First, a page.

Gander surgeon calls for use of physician assistants

Gander doctor says use of physician assistants would be a great benefit to patients across province, but especially in rural areas.

Report says use of health care professionals could save millions

Gander orthopedic surgeon Dr. Robert Russell says the province's health care system would benefit greatly from the use of physician assistants like there are in other provinces. (CBC photo)

A Gander doctor thinks the use of physician assistants can improve the health-care system in this province.

Orthopedic surgeon Dr. Robert Russell says physician assistants, or PAs, would add greatly to patient care, especially in rural areas.

"We don't really have the plethora of interns and residents and clinical clerks to assist us in our practice," Russell said.

It allows for easier and more efficient patient flow in terms of admission, discharge — they fill a lot of roles.- Dr. Robert Russell

"As well, rural Newfoundland outside the so-called major centres of Grand Falls-Windsor, Gander and Corner Brook are finding it difficult to service these areas with consistent care."

He said it is often difficult for rural patients to find a family doctor who can provide consistent care.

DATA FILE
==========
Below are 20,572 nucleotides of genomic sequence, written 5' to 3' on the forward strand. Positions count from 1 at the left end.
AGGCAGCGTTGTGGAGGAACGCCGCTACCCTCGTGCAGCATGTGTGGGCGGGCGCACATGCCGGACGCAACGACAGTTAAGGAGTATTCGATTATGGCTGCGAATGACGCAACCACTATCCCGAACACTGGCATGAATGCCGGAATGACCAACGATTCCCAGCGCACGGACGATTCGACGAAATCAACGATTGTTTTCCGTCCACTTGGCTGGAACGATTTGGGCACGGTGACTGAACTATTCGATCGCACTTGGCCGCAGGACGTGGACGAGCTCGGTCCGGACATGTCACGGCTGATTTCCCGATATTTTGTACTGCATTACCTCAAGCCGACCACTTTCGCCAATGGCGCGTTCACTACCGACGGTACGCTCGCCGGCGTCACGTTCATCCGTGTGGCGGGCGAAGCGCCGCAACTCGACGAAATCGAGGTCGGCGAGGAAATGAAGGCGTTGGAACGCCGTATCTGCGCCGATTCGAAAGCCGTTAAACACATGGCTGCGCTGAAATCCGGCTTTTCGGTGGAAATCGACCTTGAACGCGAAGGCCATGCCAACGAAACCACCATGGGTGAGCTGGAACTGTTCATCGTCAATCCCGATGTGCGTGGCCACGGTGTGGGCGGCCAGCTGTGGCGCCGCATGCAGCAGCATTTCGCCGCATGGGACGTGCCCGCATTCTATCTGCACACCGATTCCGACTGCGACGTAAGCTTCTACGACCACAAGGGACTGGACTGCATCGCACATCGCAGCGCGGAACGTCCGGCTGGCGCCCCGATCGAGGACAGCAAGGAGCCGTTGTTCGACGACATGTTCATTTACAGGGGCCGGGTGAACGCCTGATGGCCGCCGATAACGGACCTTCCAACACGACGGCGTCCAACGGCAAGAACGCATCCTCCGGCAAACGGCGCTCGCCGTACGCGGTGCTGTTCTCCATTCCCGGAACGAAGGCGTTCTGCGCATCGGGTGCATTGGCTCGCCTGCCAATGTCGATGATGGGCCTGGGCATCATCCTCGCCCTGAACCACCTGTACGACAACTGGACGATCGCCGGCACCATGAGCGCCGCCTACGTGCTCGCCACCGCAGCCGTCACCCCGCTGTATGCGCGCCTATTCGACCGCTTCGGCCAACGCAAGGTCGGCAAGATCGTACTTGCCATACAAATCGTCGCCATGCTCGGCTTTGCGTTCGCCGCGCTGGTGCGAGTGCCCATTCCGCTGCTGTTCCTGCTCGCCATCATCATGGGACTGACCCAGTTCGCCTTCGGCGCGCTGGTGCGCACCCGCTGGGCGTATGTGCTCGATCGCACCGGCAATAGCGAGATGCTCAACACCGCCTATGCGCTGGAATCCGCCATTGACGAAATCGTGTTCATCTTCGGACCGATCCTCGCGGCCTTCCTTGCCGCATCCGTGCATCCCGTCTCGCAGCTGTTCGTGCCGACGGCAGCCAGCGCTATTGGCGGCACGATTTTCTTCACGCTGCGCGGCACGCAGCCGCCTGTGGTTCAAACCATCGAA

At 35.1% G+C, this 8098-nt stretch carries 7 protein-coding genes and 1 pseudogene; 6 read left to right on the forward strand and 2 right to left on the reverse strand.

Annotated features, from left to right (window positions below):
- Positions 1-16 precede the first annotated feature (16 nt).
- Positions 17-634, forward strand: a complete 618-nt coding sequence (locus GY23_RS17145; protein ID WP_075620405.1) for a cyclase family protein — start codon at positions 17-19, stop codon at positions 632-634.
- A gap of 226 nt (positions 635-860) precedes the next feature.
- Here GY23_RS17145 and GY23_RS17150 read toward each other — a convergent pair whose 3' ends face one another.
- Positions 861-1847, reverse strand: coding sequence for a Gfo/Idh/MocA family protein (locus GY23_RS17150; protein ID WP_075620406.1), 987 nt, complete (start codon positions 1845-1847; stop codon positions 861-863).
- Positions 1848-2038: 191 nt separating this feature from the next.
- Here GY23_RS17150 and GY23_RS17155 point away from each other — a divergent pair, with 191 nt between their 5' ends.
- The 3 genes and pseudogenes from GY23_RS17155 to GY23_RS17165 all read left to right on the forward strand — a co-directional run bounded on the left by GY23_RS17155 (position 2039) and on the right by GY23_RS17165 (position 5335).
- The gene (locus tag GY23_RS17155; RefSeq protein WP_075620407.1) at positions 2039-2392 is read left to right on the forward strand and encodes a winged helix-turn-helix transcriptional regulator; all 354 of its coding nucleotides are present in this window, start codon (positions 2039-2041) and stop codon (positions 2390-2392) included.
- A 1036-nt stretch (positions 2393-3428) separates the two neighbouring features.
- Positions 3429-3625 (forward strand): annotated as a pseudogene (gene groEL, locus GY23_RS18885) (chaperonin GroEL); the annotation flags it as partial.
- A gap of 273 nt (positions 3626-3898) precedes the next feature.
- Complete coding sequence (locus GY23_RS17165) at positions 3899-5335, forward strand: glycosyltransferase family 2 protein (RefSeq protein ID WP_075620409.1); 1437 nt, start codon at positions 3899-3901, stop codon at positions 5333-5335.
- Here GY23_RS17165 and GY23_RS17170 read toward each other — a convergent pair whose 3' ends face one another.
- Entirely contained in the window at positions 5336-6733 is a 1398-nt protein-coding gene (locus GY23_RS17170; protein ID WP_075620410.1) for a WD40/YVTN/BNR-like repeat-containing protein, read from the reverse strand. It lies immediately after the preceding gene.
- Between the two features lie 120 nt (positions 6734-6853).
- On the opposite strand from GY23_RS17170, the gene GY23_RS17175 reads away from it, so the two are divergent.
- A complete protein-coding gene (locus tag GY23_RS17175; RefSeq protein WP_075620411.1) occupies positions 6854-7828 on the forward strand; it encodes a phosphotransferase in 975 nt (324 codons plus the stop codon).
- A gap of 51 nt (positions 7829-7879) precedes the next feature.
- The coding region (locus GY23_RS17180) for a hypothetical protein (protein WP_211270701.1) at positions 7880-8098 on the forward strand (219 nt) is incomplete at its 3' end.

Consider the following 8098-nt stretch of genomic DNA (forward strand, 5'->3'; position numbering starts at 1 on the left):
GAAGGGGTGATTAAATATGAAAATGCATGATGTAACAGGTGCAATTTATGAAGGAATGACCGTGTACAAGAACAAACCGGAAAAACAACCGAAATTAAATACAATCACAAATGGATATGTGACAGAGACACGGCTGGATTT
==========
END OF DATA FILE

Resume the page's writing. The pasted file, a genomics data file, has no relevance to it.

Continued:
Physician assistants are currently employed in Alberta, Manitoba, Ontario and New Brunswick.

Legislation needed

Russell said PAs provide a great deal of help to doctors.

"Essentially they have a background in health care and are quite adept in taking care of a lot of the basic stuff that physicians take care of and are quite good at it," he said.

Robert Russell says physician assistants 'are quite adept' at taking care of a number of basic care needs that doctors have. (CBC)

"If there is anything that is a bit more advanced for their skills then they have the opportunity to present that to a physician."

He said PAs facilitate patient care and take stress off physicians and surgeons. This allows those medical professionals to be more thorough and creates a more efficient workplace.

"It allows for easier and more efficient patient flow in terms of admission, discharges, in terms of surgical assists in the OR — they fill a lot of roles," Russell said.

Last week, the Conference Board of Canada released a report on the use of physician assistants in Canada. That report indicated integrating them into the national health care system could save millions.

Russell said he first presented the idea of using more PAs to government several years ago.

No traction locally, so far

"I first approached our local MHA during the Danny Williams government to look at whether or not it was feasible to enact the legislation to cover these guys' practices," he said. "That fell by the wayside."

He said without the support of the province, the use of PAs here is not likely.

"One of the key things in legislation. It takes either legislation on its own or within the medical services act within the province where PAs would be employed," Russell said.

"There is no real appetite at this point to introduce the legislation to legislate these valued health-care professionals within our province."

With files from Central Morning Show